Michael Moose was standing on rented land in mid-November. His finger was bleeding and he was waiting for his dad to return with a hydraulic pump for fixing a tractor older than he is.
At 34, he has a bachelor's degree in business administration and experience as a police officer but, Moose said, he grew up farming. He has struck out on his own, building a farm in northwestern Pennsylvania's Mercer County from the ground up.
So has Paul Critchlow Jr., named for his dad, the last dairy farmer on Route 8 between Pittsburgh and Erie, Pa. The 31-year-old tried working in landscaping and in paving and concrete. He even had his own business trimming hooves.
Then a farmer in Butler County's Mercer Township, near Critchlow's father's farm, was getting out of the dairy business. Under articles of agreement, Critchlow and his wife Marla have purchased the cows and the equipment, and have 10 years to buy the land.
While high tech start-ups generate buzz, thousands of people like Moose and Critchlow are going into business for themselves in a more traditional way: with land and livestock.
It's hard to go into farming. Once someone gets in, it's nearly impossible to get out. In the bad years when farmers would want to get out, Critchlow explained, there's no market for the equipment or livestock. In the good years, no one wants to sell.
"It's not the most profitable industry around," said Charlene Berg, a loan officer for the U.S. Department of Agriculture's Farm Service Agency. "It's a lifestyle choice. It's debt management."
The government offers loans to beginning farmers. Berg explained that's anyone with less than 10 years of actual farming experience. To qualify, a farmer has to have at least a year of experience, either by running a farm for at least a year, sometimes risking his or her own capital, or by running someone else's farm.
Moose started small, renting land and hiring other farmers to use their equipment. With federal loans, he purchased his own used equipment so he can now sow the seeds and harvest the land. Now he doesn't have to pay for labor, and he can do the job the way he likes it.
"I'm kind of a perfectionist," he said.
Last year, he lost 60 percent of his crop to blackbirds. This year, he lost about 18 rows of corn to deer and a bear.
Critchlow, like many dairy farmers, can quote the same statistic: Milk prices in 2009 were the same as they were in 1979. The price is set by the state's Milk Marketing Board based on a formula that most dairy farmers believe involves either darts or a Ouija board.
Critchlow produces fluid milk -- a high grade of milk used for drinking, cream and butter. While this year hasn't been great for milk prices, they have come in over costs. The Critchlows still have debt from 2008 and 2009.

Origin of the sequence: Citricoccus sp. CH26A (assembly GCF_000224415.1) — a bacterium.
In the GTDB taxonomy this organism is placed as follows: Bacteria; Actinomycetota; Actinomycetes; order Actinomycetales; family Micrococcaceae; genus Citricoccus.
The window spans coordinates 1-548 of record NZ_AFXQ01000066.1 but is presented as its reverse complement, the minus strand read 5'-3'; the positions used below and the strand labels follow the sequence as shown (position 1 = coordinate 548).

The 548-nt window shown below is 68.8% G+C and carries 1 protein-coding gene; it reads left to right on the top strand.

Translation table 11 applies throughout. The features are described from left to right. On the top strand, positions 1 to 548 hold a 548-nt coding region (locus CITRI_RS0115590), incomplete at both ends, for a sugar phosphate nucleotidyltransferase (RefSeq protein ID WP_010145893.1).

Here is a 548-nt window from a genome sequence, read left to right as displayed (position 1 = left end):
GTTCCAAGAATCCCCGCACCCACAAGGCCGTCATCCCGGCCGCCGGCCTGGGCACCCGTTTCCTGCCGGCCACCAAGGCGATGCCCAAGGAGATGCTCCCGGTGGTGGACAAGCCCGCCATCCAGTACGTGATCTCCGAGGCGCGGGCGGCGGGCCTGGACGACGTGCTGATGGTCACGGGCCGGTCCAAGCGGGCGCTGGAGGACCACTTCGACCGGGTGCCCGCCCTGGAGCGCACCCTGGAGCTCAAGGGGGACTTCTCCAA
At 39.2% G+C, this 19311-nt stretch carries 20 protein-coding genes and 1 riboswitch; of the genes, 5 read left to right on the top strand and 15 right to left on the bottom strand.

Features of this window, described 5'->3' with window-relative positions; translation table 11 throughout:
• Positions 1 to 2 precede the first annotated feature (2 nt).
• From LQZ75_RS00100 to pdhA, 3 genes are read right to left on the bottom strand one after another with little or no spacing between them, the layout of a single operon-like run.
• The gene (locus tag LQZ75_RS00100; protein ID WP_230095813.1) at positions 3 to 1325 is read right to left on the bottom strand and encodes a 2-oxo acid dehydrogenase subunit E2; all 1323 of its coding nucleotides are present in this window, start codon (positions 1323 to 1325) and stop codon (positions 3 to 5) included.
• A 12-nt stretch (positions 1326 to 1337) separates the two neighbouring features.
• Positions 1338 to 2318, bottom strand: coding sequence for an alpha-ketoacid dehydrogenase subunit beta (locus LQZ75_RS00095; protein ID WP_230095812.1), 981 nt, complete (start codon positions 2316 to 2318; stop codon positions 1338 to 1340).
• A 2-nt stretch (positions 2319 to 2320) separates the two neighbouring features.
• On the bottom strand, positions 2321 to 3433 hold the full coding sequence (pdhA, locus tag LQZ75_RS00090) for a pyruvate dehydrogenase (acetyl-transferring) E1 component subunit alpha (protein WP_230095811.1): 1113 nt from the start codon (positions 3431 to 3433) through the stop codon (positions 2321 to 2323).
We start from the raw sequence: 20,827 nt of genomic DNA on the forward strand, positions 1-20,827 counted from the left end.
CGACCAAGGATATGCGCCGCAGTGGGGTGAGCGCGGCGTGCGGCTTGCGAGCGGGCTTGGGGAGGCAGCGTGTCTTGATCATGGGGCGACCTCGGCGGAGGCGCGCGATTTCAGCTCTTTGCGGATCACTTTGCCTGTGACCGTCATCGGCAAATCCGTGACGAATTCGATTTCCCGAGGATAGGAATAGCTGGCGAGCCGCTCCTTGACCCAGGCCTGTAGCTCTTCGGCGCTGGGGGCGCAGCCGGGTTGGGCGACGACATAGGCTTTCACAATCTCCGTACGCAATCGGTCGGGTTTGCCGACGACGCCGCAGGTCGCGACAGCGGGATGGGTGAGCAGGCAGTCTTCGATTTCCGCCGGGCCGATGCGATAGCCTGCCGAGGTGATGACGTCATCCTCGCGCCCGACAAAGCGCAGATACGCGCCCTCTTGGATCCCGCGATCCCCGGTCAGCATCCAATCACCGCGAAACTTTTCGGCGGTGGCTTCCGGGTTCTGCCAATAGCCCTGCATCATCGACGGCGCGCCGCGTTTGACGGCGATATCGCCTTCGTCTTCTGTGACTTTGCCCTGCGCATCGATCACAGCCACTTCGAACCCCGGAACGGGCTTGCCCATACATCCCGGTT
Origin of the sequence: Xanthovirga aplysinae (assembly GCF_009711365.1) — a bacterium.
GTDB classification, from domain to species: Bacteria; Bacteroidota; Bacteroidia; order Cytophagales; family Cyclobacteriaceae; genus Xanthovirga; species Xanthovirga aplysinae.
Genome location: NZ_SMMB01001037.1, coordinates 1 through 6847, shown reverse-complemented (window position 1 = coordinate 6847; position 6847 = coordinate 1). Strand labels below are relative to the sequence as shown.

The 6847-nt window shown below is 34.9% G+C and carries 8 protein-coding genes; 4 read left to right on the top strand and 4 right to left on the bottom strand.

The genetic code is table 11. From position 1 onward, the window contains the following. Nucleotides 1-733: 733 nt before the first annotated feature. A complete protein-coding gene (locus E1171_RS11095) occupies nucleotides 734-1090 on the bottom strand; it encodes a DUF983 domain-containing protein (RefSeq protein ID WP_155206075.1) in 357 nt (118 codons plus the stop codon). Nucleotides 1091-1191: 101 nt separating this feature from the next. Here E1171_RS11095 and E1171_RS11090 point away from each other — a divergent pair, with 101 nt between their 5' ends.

Marla Critchlow, Paul Jr.'s wife, has a side job as Mercer Township's tax collector. But the decision to take over a farm was not an economic one. It was a way for the couple to raise a family in a lifestyle they prized. Their children -- ages 4, 3 and 3 months -- were all born after they started farming.
The first year, they lived in a trailer off site and drove over to work the farm's 87 acres and milk 18 cows at 6 a.m. and 6 p.m. The next year, they moved to the farmhouse. "Life became a lot easier," Marla Critchlow said.
Moose's 220 acres of rented farm land are on several separate parcels in Mercer County. He parks his equipment at his grandfather's farm when he is not using it.
Neither Moose nor Critchlow qualified for bank loans without collateral to back up equipment purchases.
Critchlow said banks rejected his loan applications. Then he filled out a stack of papers for the Farm Service Agency Loan.
Berg said banks don't understand farmers anymore. She said the agency has pools of money for any farmer who cannot meet a bank's lending criteria. Farm ownership loans are available to buy farmland, to build or improve farm buildings or to promote soil or water conservation.
In addition to seed and fertilizer, for which dealers will charge up to 18 percent interest, farm operating loans can be used to buy livestock, equipment, feed and chemicals. The money also can be used to refinance outstanding debt, buy crop insurance, pay for food and clothing and medical care or to hire additional labor for the farm.
The federal rates are tied to those set by the Federal Reserve and as of Nov. 1 the rate for an operating loan was 2 percent with the rate for a direct ownership loan at 4.125 percent.
Moose is also at the mercy of corn prices: He doesn't have a silo to store corn, so when he gets it out of the field, he has to sell it, which is generally when everyone else is selling and the price is the lowest.
Someday he would like his own silos. "The goal," Moose said, "is to get the equipment paid for. Then get a little bit of ground."
(Contact Ann Belser at abelser(at)post-gazette.com.)
(Distributed by Scripps Howard News Service, www.scrippsnews.com.)